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purpose of the capacitor

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Manchested

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is there any purpose for a capcitor connected between the postive voltage rail(+5V) and negative voltage rail (-5V)?
 

This is a decoupling capacitor, used to protect DC Devices from noise or ripples. You could find tones of articles about it, just google search for "decoupling capacitor". Here is the article of Wikipedia:
 

i thought decoupling capacitors are connected between power rail and ground?
 

i thought decoupling capacitors are connected between power rail and ground?
The pins should not necessarily be +5v and GND, it can be +ve and -ve supply also.
Also, can you post the circuit in which you have seen this ?
 

in which circuit you are using it pleas upload the circuit .in practical case the capcitor block dc and allow to flow ac.
 

I think if a capacitor has equal potential on both terminals it will not do anything because one terminal of the capacitor must be at ground potential in order charge.
 

I think if a capacitor has equal potential on both terminals it will not do anything ...
Firstly, the first post said "a capcitor (sic) connected between the postive voltage rail ... and negative voltage rail ..."

Secondly, consider the following skeleton circuit.

skeletoncircuit.gif



The capacitor will most cetainly do something. It will transfer any variation from the collector voltage of the first transistor to the base of the second.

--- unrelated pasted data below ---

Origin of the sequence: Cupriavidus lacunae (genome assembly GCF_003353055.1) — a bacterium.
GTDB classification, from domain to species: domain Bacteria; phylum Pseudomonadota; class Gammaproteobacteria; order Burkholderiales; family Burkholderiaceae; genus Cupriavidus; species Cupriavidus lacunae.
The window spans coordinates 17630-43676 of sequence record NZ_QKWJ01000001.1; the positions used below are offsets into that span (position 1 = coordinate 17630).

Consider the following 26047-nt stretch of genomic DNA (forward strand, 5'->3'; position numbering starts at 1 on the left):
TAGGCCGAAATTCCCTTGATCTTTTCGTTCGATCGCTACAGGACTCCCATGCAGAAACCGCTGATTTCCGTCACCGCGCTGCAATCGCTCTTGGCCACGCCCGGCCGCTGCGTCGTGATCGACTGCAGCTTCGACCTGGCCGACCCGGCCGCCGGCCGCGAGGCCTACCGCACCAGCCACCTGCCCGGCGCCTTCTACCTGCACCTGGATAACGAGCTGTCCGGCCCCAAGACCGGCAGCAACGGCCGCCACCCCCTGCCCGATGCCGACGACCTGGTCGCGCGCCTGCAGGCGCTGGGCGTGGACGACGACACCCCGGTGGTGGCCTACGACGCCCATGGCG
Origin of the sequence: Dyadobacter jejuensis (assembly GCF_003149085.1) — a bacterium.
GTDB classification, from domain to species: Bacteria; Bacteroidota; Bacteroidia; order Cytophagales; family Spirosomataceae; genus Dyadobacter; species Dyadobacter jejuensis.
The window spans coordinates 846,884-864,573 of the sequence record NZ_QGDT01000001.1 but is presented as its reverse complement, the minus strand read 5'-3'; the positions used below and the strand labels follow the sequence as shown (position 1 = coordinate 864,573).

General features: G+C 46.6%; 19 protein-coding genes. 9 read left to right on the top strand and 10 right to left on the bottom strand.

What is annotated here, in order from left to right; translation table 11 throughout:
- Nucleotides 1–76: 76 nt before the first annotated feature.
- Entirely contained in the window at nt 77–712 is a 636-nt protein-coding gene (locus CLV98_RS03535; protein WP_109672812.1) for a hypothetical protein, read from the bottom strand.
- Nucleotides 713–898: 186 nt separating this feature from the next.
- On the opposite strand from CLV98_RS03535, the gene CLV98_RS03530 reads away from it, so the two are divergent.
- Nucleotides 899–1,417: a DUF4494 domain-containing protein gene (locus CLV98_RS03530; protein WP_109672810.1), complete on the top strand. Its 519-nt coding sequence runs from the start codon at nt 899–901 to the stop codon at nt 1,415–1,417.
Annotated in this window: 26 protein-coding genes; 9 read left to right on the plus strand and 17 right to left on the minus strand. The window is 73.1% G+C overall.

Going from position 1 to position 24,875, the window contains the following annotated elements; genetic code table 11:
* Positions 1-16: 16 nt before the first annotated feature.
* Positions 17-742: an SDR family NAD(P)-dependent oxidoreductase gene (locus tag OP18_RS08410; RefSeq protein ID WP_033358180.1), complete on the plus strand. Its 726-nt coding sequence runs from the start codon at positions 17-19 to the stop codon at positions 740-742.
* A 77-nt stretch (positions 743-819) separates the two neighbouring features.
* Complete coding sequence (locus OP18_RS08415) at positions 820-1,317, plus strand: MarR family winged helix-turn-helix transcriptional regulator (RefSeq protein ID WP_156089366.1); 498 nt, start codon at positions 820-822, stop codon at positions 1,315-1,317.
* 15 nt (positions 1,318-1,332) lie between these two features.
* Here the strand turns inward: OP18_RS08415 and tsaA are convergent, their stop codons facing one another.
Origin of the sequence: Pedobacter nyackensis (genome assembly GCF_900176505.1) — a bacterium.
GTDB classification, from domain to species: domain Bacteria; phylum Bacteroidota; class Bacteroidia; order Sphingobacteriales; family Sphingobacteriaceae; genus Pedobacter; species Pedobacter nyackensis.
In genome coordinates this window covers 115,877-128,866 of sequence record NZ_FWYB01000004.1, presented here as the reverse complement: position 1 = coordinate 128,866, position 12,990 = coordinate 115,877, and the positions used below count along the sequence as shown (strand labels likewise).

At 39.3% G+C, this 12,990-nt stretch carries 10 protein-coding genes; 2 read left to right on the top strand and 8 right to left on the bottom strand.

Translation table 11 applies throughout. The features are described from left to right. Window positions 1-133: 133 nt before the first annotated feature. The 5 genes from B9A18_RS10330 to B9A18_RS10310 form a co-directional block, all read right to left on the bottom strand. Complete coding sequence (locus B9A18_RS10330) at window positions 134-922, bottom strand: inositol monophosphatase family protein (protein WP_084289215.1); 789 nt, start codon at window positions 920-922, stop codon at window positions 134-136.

... one terminal of (a) capacitor must be at ground potential in order charge.
Why do you think that?

The terminals of a capacitor must have a voltage across them in order to charge. That voltage difference can be from anywhere.
"Ground" has nothing to do with it.
 

the decoupling capacitor is connected between the positive rails and ground. this is done in order to remove the noise offsets in devices(and to couple the devices in synchronous to each other in a single chip). this is mainly employed in chip fabrications , wherever the spaces are available..for ex: in cadence spectre environment we use these decoupling capacitors.:!:
 

From ground potential I mean there must be a potential difference greater than 0 in order to charge a Capacitor. Yes you right it doesn't matter whether one terminal is ground or not if it is creating potential. for example in electrostatic the potential difference of both charges will be same
0 and +5 = +5
-1 and +6 = +5
-3 and +8 = +5
but if both are equal and opposite then their potential will be 0.
-5 and +5 = 0

If we connect equal and opposite charges through any component there will be no flow of electrons.
 

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